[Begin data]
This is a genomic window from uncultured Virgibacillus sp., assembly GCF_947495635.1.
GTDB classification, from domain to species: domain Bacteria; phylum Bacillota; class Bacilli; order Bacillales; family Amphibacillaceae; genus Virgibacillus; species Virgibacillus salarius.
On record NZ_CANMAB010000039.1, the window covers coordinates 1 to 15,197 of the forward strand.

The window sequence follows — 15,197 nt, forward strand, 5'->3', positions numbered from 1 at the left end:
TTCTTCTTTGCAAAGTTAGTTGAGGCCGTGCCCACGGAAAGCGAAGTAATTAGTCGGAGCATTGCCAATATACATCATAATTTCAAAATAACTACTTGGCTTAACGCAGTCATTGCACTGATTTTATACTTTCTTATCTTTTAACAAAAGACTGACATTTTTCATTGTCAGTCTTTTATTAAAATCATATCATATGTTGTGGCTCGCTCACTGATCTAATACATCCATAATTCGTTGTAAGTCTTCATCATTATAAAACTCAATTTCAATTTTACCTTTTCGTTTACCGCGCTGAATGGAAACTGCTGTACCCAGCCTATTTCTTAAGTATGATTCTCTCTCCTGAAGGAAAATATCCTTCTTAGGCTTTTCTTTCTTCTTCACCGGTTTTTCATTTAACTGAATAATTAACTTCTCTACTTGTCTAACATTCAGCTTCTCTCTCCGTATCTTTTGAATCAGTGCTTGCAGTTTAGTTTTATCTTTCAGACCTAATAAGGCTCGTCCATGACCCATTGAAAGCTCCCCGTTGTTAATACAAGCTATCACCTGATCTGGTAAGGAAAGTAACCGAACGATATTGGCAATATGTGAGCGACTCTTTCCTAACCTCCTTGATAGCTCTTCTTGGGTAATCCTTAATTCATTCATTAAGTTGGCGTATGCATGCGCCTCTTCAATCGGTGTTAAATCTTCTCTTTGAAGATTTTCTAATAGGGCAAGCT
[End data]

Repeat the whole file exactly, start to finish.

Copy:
This is a genomic window from uncultured Virgibacillus sp., assembly GCF_947495635.1.
GTDB classification, from domain to species: domain Bacteria; phylum Bacillota; class Bacilli; order Bacillales; family Amphibacillaceae; genus Virgibacillus; species Virgibacillus salarius.
On record NZ_CANMAB010000039.1, the window covers coordinates 1 to 15,197 of the forward strand.

The window sequence follows — 15,197 nt, forward strand, 5'->3', positions numbered from 1 at the left end:
TTCTTCTTTGCAAAGTTAGTTGAGGCCGTGCCCACGGAAAGCGAAGTAATTAGTCGGAGCATTGCCAATATACATCATAATTTCAAAATAACTACTTGGCTTAACGCAGTCATTGCACTGATTTTATACTTTCTTATCTTTTAACAAAAGACTGACATTTTTCATTGTCAGTCTTTTATTAAAATCATATCATATGTTGTGGCTCGCTCACTGATCTAATACATCCATAATTCGTTGTAAGTCTTCATCATTATAAAACTCAATTTCAATTTTACCTTTTCGTTTACCGCGCTGAATGGAAACTGCTGTACCCAGCCTATTTCTTAAGTATGATTCTCTCTCCTGAAGGAAAATATCCTTCTTAGGCTTTTCTTTCTTCTTCACCGGTTTTTCATTTAACTGAATAATTAACTTCTCTACTTGTCTAACATTCAGCTTCTCTCTCCGTATCTTTTGAATCAGTGCTTGCAGTTTAGTTTTATCTTTCAGACCTAATAAGGCTCGTCCATGACCCATTGAAAGCTCCCCGTTGTTAATACAAGCTATCACCTGATCTGGTAAGGAAAGTAACCGAACGATATTGGCAATATGTGAGCGACTCTTTCCTAACCTCCTTGATAGCTCTTCTTGGGTAATCCTTAATTCATTCATTAAGTTGGCGTATGCATGCGCCTCTTCAATCGGTGTTAAATCTTCTCTTTGAAGATTTTCTAATAGGGCAAGCT